As his once-buoyant campaign for the Republican presidential pick begins to show signs of fragility, Rudy Giuliani was himself struck with illness, checking himself into hospital with flu-like symptoms.
The former New York Mayor began feeling unwell while in Missouri on Wednesday. It was only when he was aboard a plane in the evening bound for New York, his home base, however, that he turned around for hospital.
A spokeswoman said Mr Giuliani, 63, made the decision after talking to doctors on the phone. He spent the night at the Barnes Jewish Hospital in St Louis.
Mr Giuliani was discharged from hospital last night and resumed his trip back to New York. In a statement Katie Levinson, Mr Giuliani's communications director, said: "Mayor Giuliani is being released from Barnes Jewish Hospital with a clean bill of health.
"Doctors performed a series of precautionary tests and the results of all the tests were normal. The mayor is heading back to New York this afternoon and he continues to be in high spirits."
In 2000, Mr Giuliani was forced to give up campaigning in New York against Hillary Clinton for a US Senate seat after being diagnosed with prostate cancer. His withdrawal helped clear the path for Mrs Clinton's victory. Mr Giuliani has since declared himself to be in good health.
The sidelining however brief of Mr Giuliani comes amid further evidence that among Republicans especially, the nomination race remains wide open. Officials say it has been decades since party members have gone into the primary season without any clear front-runner to gather around.
There are now less than two weeks before the Iowa caucuses, when members of both parties begin whittling down the candidates to select the final two who will face each other in the election. After the Iowa caucuses on 3 January, the New Hampshire primary follows just five days later.
The pressure is therefore on all of the candidates as they try to close the deal with voters before their attention drifts away to turkey and Christmas dinners. However, Mr Giuliani may be feeling the heat more than anyone. A new NBC-Wall Street Journal poll published yesterday showed him in an exact tie nationally with Mitt Romney, the former Governor of Massachusetts. With 20 per cent each, meanwhile, the two men were only marginally ahead of Mike Huckabee, the former Arkansas Governor, whose campaign has been turbo-boosted in recent days.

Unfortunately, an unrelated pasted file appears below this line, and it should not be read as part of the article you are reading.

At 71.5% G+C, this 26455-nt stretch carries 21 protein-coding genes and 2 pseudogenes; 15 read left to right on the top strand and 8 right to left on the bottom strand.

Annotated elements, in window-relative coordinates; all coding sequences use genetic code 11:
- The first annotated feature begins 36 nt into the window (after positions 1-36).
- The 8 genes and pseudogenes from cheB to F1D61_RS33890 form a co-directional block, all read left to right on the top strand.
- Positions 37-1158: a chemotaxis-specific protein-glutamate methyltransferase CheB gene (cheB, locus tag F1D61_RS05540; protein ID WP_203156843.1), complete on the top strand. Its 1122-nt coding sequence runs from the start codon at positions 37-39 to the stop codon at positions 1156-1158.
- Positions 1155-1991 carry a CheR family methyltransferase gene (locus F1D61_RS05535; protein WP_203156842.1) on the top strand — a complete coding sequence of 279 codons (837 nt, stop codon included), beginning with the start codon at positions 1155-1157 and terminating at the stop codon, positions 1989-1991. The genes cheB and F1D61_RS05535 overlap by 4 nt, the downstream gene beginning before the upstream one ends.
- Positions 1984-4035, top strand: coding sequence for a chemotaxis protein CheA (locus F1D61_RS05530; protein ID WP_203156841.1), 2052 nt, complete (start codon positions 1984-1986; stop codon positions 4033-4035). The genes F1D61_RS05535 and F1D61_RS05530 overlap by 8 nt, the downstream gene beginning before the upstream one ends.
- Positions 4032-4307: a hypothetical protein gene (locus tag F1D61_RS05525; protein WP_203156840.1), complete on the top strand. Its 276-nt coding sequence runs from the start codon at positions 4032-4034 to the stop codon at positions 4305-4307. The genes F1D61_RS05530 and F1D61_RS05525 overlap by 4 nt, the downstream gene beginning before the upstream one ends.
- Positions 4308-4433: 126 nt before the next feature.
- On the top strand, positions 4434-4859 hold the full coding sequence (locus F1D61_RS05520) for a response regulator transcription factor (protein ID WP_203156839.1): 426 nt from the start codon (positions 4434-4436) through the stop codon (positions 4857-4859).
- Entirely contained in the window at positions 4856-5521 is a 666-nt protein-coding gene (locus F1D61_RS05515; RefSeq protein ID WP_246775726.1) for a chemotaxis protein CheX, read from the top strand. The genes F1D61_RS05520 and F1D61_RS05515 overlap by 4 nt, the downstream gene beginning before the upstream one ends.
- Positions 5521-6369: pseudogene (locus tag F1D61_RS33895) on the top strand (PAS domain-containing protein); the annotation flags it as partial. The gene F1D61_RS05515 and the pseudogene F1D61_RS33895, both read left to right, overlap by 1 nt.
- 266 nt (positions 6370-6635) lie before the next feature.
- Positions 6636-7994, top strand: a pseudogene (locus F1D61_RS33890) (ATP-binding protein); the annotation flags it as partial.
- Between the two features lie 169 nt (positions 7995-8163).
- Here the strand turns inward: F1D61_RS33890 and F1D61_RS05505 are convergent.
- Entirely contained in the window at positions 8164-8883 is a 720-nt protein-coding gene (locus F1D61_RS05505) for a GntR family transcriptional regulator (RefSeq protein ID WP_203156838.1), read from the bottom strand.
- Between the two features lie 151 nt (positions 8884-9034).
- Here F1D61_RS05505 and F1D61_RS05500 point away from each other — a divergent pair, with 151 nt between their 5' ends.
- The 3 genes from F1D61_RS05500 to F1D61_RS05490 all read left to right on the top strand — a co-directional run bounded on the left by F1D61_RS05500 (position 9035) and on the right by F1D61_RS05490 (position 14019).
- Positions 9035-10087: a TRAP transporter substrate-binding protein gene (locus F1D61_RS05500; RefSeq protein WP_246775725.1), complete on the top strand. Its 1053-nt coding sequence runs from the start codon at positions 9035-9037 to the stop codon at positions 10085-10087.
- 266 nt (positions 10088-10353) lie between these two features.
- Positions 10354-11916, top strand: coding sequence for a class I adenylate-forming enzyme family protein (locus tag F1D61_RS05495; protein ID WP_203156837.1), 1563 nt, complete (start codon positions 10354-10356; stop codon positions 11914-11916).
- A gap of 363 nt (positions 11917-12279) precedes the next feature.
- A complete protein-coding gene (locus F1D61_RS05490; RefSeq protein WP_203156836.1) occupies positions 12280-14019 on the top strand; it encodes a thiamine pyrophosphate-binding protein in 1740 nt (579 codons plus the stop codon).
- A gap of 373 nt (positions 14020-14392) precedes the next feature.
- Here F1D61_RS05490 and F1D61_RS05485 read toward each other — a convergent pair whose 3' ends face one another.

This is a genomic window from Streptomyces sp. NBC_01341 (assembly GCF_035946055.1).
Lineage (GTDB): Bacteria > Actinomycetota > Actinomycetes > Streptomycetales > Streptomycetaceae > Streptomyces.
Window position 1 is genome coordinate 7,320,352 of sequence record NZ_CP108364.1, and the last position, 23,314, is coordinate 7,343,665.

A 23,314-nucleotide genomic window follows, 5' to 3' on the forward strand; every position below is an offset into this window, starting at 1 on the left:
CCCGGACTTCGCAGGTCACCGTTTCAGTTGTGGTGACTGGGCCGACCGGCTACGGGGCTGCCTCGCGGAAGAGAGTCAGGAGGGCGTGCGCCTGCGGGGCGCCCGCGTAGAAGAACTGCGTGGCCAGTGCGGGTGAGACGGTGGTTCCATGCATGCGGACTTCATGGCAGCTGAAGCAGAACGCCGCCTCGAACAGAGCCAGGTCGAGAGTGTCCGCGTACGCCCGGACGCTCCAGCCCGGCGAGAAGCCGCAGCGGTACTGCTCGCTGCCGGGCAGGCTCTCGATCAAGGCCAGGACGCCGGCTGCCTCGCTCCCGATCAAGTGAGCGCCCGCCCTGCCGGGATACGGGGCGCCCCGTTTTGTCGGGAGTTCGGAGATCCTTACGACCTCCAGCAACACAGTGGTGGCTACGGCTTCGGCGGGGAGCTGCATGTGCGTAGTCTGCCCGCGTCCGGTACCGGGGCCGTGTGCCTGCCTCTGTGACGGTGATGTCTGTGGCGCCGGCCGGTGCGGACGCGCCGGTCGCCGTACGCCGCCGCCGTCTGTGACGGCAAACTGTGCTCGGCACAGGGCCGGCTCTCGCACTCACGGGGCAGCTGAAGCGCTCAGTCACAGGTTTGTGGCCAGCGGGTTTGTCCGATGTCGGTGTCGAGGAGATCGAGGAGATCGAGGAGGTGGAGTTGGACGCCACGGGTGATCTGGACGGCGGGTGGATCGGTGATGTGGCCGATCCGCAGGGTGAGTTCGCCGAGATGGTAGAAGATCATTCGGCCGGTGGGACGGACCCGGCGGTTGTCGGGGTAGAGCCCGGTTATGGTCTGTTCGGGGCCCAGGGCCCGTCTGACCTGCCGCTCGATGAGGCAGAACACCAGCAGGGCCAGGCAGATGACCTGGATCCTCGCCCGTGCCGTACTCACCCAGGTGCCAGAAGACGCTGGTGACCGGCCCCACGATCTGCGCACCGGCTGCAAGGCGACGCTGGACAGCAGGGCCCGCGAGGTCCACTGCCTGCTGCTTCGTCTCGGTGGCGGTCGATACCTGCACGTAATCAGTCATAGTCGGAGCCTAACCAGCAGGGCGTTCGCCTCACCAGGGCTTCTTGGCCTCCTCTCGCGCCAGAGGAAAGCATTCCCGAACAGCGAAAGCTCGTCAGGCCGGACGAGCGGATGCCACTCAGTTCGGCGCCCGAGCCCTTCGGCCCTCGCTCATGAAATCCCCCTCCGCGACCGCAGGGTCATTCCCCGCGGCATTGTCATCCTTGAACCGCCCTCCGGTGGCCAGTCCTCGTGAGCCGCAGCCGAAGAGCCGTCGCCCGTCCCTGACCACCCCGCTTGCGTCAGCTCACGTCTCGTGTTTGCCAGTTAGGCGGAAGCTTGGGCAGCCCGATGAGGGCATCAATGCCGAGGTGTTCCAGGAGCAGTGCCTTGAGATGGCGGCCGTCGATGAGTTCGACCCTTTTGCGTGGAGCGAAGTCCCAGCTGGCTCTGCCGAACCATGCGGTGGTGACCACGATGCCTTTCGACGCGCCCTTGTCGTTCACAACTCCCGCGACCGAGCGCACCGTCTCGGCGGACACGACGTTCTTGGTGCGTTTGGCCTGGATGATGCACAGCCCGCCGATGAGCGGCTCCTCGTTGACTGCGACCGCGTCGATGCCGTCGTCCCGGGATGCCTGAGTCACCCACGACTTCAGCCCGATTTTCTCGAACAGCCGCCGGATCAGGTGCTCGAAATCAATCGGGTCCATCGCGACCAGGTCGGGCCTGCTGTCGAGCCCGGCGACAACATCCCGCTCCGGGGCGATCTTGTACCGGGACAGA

It suggests a dramatic slippage for Mr Giuliani, who through December has been hit with a barrage of unflattering media coverage both about his past marriages and business dealings, including those with his former New York Police Commissioner, Bernard Kerik, recently hit with federal fraud charges.
Mr Giuliani had the comfort of leading nearly every national poll through the autumn and usually by fat margins. But the new poll shows him slipping 13 points since the last survey in November. Mr Huckabee, meanwhile, has shot up in the rankings after being only in single digits before.
Mr Giuliani has shifted his focus in recent days away from Iowa and New Hampshire to states that will vote some weeks later, notably Florida on 29 January and a flurry of states, including Missouri, New York and California, on 5 February.
It is a risky and highly unusual strategy. It may have been forced upon Mr Giuliani, however, after a blitz of television advertising in New Hampshire earlier this month failed to lift his ratings there. He has never considered himself competitive in Iowa.
Questioned about his strategy on Wednesday, Mr Giuliani said that losing one or two early races need not be critical.